Wednesday, February 22, 2012

Character bad can they be?

Boy meets girl, boy and girl live happily ever after. Nice, but not a story. Boy meets girl, boy screws up and loses girl, fights win to her back – that’s a story.
A romance needs conflict. In romantic suspense, conflict often comes from external factors such as an assassin who’s hunting down the heroine. But in many other romantic stories, the conflict is internal and arises out the characters’ character.
Specifically their flaws. If characters were perfect people, they wouldn’t do the things that get them in trouble that causes the conflict that creates the story that keeps readers reading.
He’s arrogant and domineering; she’s defiant and impulsive. He’s reluctant to trust; she’s hiding a big secret. She needs frequent reassurance; he’s not comfortable communicating his feelings. The clash of flaws create a natural story.
But flaws can make characters unlikable to the extent that readers may hope they fail in the pursuit of their goal or worse not care enough to finish the book
 Is he arrogant or an asshole? Is she impulsive or too stupid to live? For an authors and readers, the difference can be a very fine line.
In my novella Secret Desires, Morgan and Jack both want more sexually from their relationship than they’re getting, but each fears jeopardizing what they do have by raising the subject. Morgan repeatedly goads Jack in an attempt to get her needs met. Although they both redeemed themselves in the end, some of my readers initially found one or both of them unlikable, Morgan for being spoiled, and Jack for being too passive.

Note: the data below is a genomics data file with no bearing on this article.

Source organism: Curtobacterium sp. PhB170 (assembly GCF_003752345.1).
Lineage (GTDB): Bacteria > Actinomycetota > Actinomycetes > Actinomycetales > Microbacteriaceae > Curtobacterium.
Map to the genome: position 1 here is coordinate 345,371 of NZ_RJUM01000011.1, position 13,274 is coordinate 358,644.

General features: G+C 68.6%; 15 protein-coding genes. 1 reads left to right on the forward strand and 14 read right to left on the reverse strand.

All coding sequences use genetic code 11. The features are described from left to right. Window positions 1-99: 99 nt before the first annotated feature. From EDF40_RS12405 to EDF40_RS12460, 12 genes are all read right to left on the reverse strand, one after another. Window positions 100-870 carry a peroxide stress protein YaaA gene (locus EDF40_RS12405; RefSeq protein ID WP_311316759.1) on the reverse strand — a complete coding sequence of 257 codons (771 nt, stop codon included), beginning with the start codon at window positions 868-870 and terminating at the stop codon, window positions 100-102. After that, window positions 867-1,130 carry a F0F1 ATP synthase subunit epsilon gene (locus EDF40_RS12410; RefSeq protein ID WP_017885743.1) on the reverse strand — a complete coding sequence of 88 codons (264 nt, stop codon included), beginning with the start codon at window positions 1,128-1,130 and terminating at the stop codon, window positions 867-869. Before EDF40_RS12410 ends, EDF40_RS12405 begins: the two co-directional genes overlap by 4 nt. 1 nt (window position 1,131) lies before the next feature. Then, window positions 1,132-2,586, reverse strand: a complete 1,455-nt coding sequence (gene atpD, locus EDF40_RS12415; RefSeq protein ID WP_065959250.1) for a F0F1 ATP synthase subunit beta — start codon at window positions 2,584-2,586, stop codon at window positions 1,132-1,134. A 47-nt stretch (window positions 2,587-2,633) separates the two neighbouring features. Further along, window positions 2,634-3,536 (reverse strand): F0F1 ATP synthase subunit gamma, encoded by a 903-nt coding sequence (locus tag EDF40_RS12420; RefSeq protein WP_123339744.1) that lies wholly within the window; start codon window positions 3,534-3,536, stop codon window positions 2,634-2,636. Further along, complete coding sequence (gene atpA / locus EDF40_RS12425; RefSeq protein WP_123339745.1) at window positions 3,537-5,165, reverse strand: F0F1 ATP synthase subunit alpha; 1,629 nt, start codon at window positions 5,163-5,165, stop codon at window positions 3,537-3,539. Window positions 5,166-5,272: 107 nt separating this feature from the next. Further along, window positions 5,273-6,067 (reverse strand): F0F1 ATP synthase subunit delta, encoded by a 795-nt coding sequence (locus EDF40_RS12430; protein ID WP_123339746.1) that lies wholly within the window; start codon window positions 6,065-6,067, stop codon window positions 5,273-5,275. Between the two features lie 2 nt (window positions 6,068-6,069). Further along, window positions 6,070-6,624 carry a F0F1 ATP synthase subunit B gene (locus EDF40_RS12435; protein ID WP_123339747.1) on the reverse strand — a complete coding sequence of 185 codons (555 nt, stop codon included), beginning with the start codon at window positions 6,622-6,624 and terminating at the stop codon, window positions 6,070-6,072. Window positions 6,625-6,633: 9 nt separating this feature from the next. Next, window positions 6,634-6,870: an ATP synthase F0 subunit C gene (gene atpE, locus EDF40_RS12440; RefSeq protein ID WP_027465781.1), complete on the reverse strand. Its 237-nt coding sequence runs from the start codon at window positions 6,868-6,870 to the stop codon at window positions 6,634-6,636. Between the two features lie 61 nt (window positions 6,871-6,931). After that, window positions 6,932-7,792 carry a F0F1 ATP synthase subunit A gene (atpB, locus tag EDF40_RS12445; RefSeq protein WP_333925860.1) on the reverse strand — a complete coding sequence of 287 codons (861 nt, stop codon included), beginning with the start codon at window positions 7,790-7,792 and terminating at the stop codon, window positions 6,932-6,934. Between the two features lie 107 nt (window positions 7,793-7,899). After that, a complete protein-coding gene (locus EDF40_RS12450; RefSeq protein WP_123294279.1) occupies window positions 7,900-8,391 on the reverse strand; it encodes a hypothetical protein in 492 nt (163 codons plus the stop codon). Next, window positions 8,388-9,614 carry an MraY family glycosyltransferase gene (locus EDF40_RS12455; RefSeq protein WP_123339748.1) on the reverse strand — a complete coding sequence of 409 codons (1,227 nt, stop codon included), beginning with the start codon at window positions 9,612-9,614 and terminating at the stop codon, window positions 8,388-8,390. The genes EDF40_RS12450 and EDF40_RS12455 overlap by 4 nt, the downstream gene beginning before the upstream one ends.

Many a bride has been blinded by the stars in her eyes and ignores serious relationship issues and marries anyway. Yet, in Unexpected Consequences, a few reviewers took Melania to task for her naiveté in marrying a man who would spank her when she misbehaved. I wanted her to be naïve to the point of ignorance because I wanted her to be totally shocked by what happens.
Author Ranae Rose in her novel Taken Hostage creates a “hero” who robs a bank. He’d lost his job, but wasn’t desperate. He robbed the bank for money -- pure and simple.
Ranae has said some of her readers wanted him to have a better reason. I liked Lucy in Gem Sivad’s Quincy’s Woman, even though she was willful and spoiled. But I admit I liked her better in Perfect Strangers when she’d matured.
So how do you create characters who have the flaws necessary to drive the plot forward, yet keep them likable? Do you eject realism into a character’s character or do you give them flaws that aren’t – like the positives phrased as negatives at a job interview: “My weakness is that I pay too much attention to detail” or “I’m too productive and I expect others to be the same.”
Some character flaws would never fly in a romance. (Nor in real life for me!) Could you imagine a hero who cheats on the heroine? Or who had a history of domestic violence in a prior relationship? Or who can’t hold a job? There are clear-cut flaws to avoid, but between black and white is a lot of gray.
What thought process do you use in giving your characters flaws?


Cassandra Carr said...

I think everything that's a character flaw has to be redeemable. If he/she can't or won't fix the flaw, that's where writers get in trouble.

C.L. Knight said...

Loved this and you're absolutely right about the fine line between flawed and thoroughly dislikeable. I think the problem is that, you're never going to please everybody. Some flaws will be viewed as minor by one reader, but horrific by another.